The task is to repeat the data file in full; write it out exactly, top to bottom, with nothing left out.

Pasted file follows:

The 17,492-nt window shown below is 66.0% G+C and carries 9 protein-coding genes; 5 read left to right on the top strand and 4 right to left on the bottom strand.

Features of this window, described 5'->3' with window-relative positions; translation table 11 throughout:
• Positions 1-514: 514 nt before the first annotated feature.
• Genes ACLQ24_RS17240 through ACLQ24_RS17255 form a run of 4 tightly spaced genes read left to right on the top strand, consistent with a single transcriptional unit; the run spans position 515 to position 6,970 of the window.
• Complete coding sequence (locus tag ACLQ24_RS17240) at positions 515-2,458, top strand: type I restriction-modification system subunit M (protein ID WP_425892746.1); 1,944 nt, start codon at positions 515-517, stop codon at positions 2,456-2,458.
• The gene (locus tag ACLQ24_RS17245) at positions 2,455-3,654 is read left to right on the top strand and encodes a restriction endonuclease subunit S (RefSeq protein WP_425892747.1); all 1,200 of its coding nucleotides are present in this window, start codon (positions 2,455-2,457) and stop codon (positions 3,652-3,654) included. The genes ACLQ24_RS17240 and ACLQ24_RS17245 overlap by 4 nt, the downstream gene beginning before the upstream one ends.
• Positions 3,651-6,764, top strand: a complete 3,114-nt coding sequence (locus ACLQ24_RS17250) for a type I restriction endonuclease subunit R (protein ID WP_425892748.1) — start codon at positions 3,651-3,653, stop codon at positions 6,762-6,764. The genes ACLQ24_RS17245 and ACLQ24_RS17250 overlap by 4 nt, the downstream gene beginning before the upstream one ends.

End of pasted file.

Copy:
The 17,492-nt window shown below is 66.0% G+C and carries 9 protein-coding genes; 5 read left to right on the top strand and 4 right to left on the bottom strand.

Features of this window, described 5'->3' with window-relative positions; translation table 11 throughout:
• Positions 1-514: 514 nt before the first annotated feature.
• Genes ACLQ24_RS17240 through ACLQ24_RS17255 form a run of 4 tightly spaced genes read left to right on the top strand, consistent with a single transcriptional unit; the run spans position 515 to position 6,970 of the window.
• Complete coding sequence (locus tag ACLQ24_RS17240) at positions 515-2,458, top strand: type I restriction-modification system subunit M (protein ID WP_425892746.1); 1,944 nt, start codon at positions 515-517, stop codon at positions 2,456-2,458.
• The gene (locus tag ACLQ24_RS17245) at positions 2,455-3,654 is read left to right on the top strand and encodes a restriction endonuclease subunit S (RefSeq protein WP_425892747.1); all 1,200 of its coding nucleotides are present in this window, start codon (positions 2,455-2,457) and stop codon (positions 3,652-3,654) included. The genes ACLQ24_RS17240 and ACLQ24_RS17245 overlap by 4 nt, the downstream gene beginning before the upstream one ends.
• Positions 3,651-6,764, top strand: a complete 3,114-nt coding sequence (locus ACLQ24_RS17250) for a type I restriction endonuclease subunit R (protein ID WP_425892748.1) — start codon at positions 3,651-3,653, stop codon at positions 6,762-6,764. The genes ACLQ24_RS17245 and ACLQ24_RS17250 overlap by 4 nt, the downstream gene beginning before the upstream one ends.